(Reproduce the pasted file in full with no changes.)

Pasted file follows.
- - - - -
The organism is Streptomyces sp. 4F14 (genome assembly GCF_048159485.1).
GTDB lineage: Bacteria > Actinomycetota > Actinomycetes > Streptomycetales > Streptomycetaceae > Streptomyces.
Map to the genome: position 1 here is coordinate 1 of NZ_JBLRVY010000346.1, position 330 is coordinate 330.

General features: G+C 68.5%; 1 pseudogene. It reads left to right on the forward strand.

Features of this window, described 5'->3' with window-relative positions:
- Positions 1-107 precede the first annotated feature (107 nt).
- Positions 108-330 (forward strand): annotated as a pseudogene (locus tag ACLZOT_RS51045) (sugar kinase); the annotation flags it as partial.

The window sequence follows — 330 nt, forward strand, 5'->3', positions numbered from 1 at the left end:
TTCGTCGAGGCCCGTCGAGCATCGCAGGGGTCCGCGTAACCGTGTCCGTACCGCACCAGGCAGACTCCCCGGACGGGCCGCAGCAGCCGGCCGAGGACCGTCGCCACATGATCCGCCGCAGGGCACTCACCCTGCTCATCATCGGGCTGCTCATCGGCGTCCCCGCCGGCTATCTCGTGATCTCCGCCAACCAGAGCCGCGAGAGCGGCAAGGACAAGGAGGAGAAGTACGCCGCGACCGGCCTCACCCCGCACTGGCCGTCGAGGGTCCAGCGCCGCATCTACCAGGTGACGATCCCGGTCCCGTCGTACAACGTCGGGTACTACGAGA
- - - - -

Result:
The organism is Streptomyces sp. 4F14 (genome assembly GCF_048159485.1).
GTDB lineage: Bacteria > Actinomycetota > Actinomycetes > Streptomycetales > Streptomycetaceae > Streptomyces.
Map to the genome: position 1 here is coordinate 1 of NZ_JBLRVY010000346.1, position 330 is coordinate 330.

General features: G+C 68.5%; 1 pseudogene. It reads left to right on the forward strand.

Features of this window, described 5'->3' with window-relative positions:
- Positions 1-107 precede the first annotated feature (107 nt).
- Positions 108-330 (forward strand): annotated as a pseudogene (locus tag ACLZOT_RS51045) (sugar kinase); the annotation flags it as partial.

The window sequence follows — 330 nt, forward strand, 5'->3', positions numbered from 1 at the left end:
TTCGTCGAGGCCCGTCGAGCATCGCAGGGGTCCGCGTAACCGTGTCCGTACCGCACCAGGCAGACTCCCCGGACGGGCCGCAGCAGCCGGCCGAGGACCGTCGCCACATGATCCGCCGCAGGGCACTCACCCTGCTCATCATCGGGCTGCTCATCGGCGTCCCCGCCGGCTATCTCGTGATCTCCGCCAACCAGAGCCGCGAGAGCGGCAAGGACAAGGAGGAGAAGTACGCCGCGACCGGCCTCACCCCGCACTGGCCGTCGAGGGTCCAGCGCCGCATCTACCAGGTGACGATCCCGGTCCCGTCGTACAACGTCGGGTACTACGAGA